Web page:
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About Robert J. Andrews


Robert J. Andrews, now 96 years old, taught art education in public schools in Massachusetts for 38 years. After 18 years of teaching, he began his iconography career reviving Byzantine mosaic iconography in the United States.  During his 56-year career as an iconographer, he designed and installed mosaic icons at 43 sites including 38 churches across the United States and in London, England.  He has major work in 12 churches.  His works depict the life of Christ, the Virgin Mary, the Apostles and the Saints.  He works with smalti glass from Italy, using a palette of 5,000 colors.  Generally, each square foot of his mosaic contains approximately 400 pieces of thumb-nail sized glass.


His works cover the entryway to churches, church lobbies/narthexes, walls, domes, altars, apses (area behind/above altar), pillars, faces of the choir lofts, ceilings, hallways, floors, as well as the exteriors of churches.  His murals range from 6’ x 12’ to 9’ x 12’ to 9’ x 20’.  Individual icons range from 3’ x 7’ to 3’ x 9.’   His altar screens are made up of six to ten icons.

He has covered two churches entirely in iconography, one with over 8,000 sq. ft. of mosaics.  His largest work is a 60’ dome depicting the largest face of Christ in the world containing 3,400 square feet of mosaic.  His works in the apses of churches, the area behind the altar, range from 300 square feet up to 600 square feet.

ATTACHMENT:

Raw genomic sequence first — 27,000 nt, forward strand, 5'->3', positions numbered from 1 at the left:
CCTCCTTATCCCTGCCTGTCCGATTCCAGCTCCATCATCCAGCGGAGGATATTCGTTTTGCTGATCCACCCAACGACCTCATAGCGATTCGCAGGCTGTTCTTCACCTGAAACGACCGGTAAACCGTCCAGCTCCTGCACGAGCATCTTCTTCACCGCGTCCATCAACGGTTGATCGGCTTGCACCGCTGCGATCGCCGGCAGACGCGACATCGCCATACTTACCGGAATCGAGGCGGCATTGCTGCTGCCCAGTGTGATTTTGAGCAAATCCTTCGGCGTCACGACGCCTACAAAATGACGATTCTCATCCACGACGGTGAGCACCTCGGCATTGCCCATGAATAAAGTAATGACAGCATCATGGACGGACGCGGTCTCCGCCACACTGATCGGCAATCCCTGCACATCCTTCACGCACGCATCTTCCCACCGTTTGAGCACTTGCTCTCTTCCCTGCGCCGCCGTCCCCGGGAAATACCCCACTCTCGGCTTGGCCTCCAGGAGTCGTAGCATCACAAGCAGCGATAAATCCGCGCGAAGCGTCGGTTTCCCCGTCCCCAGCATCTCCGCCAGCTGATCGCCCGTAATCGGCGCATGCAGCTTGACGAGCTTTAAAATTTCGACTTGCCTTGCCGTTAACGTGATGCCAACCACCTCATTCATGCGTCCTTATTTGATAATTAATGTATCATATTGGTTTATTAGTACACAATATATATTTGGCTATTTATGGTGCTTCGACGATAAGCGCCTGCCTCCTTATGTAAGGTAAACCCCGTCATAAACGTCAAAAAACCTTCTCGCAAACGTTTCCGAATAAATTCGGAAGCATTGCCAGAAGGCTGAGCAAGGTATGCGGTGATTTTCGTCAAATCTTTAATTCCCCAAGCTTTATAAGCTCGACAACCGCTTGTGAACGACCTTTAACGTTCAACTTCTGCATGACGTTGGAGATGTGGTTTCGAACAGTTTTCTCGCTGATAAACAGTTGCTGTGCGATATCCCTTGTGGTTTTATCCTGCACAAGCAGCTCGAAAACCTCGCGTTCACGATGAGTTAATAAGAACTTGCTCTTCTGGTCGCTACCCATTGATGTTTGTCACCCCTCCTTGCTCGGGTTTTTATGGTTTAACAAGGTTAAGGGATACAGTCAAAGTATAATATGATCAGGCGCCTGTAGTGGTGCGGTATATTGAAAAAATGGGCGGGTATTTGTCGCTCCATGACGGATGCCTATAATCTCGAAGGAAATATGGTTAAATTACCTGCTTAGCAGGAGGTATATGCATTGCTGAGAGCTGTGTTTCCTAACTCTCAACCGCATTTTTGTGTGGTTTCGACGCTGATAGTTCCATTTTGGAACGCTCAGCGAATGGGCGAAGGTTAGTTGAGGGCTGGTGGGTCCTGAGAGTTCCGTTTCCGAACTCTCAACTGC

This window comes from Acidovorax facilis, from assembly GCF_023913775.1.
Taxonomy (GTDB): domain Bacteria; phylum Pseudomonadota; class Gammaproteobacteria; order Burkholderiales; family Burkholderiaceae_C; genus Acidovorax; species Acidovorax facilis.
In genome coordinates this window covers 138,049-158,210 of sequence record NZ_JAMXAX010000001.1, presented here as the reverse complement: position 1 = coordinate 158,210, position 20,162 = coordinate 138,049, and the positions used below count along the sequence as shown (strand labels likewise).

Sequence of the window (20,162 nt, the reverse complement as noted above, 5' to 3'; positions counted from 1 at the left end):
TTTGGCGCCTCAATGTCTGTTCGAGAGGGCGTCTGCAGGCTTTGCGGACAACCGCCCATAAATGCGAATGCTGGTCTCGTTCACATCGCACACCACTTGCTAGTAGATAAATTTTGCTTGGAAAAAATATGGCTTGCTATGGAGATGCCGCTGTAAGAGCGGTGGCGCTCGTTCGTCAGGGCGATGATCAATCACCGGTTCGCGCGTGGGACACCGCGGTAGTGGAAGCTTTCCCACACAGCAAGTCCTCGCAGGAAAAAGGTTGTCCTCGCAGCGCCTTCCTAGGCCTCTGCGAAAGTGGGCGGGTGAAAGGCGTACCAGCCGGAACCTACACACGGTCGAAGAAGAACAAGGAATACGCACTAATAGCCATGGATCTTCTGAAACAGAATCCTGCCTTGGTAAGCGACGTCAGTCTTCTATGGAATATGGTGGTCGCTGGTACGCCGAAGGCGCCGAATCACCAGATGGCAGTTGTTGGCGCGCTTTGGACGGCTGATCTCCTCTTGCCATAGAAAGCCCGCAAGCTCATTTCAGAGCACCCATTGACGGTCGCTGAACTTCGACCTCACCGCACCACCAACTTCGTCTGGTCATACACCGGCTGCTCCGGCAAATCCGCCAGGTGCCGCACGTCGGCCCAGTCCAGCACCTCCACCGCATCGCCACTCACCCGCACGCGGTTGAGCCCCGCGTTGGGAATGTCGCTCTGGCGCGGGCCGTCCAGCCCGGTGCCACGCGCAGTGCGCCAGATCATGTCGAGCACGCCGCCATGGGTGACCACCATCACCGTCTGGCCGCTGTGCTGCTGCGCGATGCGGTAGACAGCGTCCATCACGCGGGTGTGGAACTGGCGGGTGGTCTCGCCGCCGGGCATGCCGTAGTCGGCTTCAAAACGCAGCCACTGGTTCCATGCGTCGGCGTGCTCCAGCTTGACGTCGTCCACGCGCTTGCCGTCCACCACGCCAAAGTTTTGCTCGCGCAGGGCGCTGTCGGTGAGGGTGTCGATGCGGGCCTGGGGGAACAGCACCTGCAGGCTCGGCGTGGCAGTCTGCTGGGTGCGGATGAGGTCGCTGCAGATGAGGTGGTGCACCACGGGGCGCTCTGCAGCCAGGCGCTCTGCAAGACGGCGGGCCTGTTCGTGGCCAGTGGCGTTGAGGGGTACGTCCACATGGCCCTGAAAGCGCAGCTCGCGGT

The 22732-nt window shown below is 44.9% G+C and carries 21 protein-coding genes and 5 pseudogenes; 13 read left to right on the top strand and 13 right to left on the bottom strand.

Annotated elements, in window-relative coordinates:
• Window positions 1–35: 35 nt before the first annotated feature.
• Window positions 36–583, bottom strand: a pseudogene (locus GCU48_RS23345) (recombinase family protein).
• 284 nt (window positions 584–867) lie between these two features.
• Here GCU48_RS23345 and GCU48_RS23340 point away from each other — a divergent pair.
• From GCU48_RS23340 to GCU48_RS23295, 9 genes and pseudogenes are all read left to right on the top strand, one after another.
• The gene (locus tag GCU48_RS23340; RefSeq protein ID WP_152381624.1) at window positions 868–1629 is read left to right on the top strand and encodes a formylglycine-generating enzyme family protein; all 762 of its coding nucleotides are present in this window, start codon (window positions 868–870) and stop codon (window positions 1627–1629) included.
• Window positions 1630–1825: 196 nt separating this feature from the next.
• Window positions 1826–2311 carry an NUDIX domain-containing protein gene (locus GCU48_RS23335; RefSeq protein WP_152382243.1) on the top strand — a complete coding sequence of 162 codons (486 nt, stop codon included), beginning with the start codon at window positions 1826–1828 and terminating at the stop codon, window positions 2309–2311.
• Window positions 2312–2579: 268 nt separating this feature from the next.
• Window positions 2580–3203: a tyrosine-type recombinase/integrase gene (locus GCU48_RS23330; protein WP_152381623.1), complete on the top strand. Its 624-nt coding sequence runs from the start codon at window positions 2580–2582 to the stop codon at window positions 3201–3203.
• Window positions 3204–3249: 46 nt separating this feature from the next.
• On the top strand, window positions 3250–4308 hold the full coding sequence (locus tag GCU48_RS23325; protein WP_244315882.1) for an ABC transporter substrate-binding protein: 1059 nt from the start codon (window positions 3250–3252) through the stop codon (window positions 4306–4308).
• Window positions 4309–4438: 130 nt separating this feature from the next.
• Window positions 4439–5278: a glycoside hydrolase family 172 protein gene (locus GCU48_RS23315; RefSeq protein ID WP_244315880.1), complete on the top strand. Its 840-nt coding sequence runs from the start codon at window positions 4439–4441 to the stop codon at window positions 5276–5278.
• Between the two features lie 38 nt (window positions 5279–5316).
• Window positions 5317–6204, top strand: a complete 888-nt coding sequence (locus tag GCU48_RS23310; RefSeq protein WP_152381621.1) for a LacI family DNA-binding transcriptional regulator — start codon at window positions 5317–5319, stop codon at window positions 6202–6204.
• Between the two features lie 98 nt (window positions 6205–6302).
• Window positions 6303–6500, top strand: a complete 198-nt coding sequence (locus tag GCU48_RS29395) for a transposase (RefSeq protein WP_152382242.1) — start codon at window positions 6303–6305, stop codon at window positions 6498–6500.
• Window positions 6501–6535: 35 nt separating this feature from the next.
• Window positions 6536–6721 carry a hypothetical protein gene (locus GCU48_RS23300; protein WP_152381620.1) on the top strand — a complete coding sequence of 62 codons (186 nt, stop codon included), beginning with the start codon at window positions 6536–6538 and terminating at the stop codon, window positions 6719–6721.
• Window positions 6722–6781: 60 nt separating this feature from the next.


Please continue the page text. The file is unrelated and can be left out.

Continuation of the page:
Robert J. Andrews

Andrews is co-authoring a book about his work that will be published early 2022.  This conversation introduces you to the man and his work.  He had remained rather anonymous as an artist, always putting the Glory of Christ and God ahead of his reputation and career as an iconographer.  There is a Greek Orthodox tradition of iconographers remaining rather anonymous.  At 96, he is discussing his accomplishments in a comprehensive work.

Robert J. Andrews

Artist Statement

Artist Statement

jb: Some have described iconography as raising the mind and soul to God, a glimpse into the spiritual world and those icons teach those who behold them.

RJA: I see icons expressing holiness; glory to God. Iconic figures are not represented as the living but in an ethereal way.

jb:  What was your first work?

RJA:  I drew a St. John the Baptist when I was 13 years old. After 18 years of public-school teaching, my first mosaic icon was for my home church, Annunciation, in Dover NH, and my career has lasted for 56 years.

jb:  Could I get an artist’s statement?

RJA: My statement is really a prayer.  Whenever I envision an icon or work on an icon, I first pray, “Help me celebrate your glory, Jesus, in my iconography.”

Robert J. Andrews Work

jb:  I understand you are an approved iconographer for the Greek Orthodox Church.

RJA:  I always follow the rules of the Greek Orthodox Church and am on the list of approved iconographers.   In 1970, Iakovos, the Archbishop of North and South America, made me an official iconographer.  Once that happened, commissions followed and I have been able to create and install works at over 38 churches. 


     In his letter, Archbishop Iakovos declared the large mosaic of the Resurrection at Holy Trinity in San Francisco as “one of the finest examples of art we have in any of our Churches in the Western Hemisphere.”

jb: What places have the most extensive work by you?

RJA: I have done extensive work at Holy Trinity San Francisco [HTSF], Transfiguration Church in Lowell MA, Annunciation Greek Orthodox Church in Rochester, NY, and St. Basil’s Greek Orthodox Church in Stockton, CA.  There are over 100 icons in Holy Trinity San Francisco and the face of Christ has to be my greatest work.

jb: What does your studio look like?  Do you have samples of 5,000 different colors?

RJA:  My studio is attached to my residence with a long connecting walkway.  The studio had been a barn.